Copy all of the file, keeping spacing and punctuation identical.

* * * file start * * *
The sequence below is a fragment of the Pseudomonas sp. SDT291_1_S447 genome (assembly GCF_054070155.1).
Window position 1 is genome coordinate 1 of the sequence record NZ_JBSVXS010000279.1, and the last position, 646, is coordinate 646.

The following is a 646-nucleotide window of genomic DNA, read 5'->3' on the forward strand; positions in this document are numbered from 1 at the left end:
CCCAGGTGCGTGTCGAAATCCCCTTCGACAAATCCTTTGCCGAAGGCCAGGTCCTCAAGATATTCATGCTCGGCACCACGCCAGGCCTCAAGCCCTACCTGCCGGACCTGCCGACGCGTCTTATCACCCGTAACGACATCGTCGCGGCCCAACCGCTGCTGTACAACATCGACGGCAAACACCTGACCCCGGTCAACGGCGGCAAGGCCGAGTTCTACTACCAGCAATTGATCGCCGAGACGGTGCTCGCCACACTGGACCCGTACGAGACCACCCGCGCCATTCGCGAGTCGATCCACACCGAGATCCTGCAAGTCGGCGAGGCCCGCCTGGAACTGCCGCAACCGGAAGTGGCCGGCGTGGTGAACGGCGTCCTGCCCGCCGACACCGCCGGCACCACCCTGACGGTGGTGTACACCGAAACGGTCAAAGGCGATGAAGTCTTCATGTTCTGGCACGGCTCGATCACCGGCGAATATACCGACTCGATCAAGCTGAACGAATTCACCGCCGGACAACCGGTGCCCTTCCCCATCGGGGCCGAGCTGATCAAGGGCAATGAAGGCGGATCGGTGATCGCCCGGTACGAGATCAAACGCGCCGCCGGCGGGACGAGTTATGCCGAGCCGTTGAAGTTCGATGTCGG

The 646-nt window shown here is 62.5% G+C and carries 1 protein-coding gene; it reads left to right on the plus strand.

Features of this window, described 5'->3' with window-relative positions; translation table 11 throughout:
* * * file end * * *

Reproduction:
The sequence below is a fragment of the Pseudomonas sp. SDT291_1_S447 genome (assembly GCF_054070155.1).
Window position 1 is genome coordinate 1 of the sequence record NZ_JBSVXS010000279.1, and the last position, 646, is coordinate 646.

The following is a 646-nucleotide window of genomic DNA, read 5'->3' on the forward strand; positions in this document are numbered from 1 at the left end:
CCCAGGTGCGTGTCGAAATCCCCTTCGACAAATCCTTTGCCGAAGGCCAGGTCCTCAAGATATTCATGCTCGGCACCACGCCAGGCCTCAAGCCCTACCTGCCGGACCTGCCGACGCGTCTTATCACCCGTAACGACATCGTCGCGGCCCAACCGCTGCTGTACAACATCGACGGCAAACACCTGACCCCGGTCAACGGCGGCAAGGCCGAGTTCTACTACCAGCAATTGATCGCCGAGACGGTGCTCGCCACACTGGACCCGTACGAGACCACCCGCGCCATTCGCGAGTCGATCCACACCGAGATCCTGCAAGTCGGCGAGGCCCGCCTGGAACTGCCGCAACCGGAAGTGGCCGGCGTGGTGAACGGCGTCCTGCCCGCCGACACCGCCGGCACCACCCTGACGGTGGTGTACACCGAAACGGTCAAAGGCGATGAAGTCTTCATGTTCTGGCACGGCTCGATCACCGGCGAATATACCGACTCGATCAAGCTGAACGAATTCACCGCCGGACAACCGGTGCCCTTCCCCATCGGGGCCGAGCTGATCAAGGGCAATGAAGGCGGATCGGTGATCGCCCGGTACGAGATCAAACGCGCCGCCGGCGGGACGAGTTATGCCGAGCCGTTGAAGTTCGATGTCGG

The 646-nt window shown here is 62.5% G+C and carries 1 protein-coding gene; it reads left to right on the plus strand.

Features of this window, described 5'->3' with window-relative positions; translation table 11 throughout: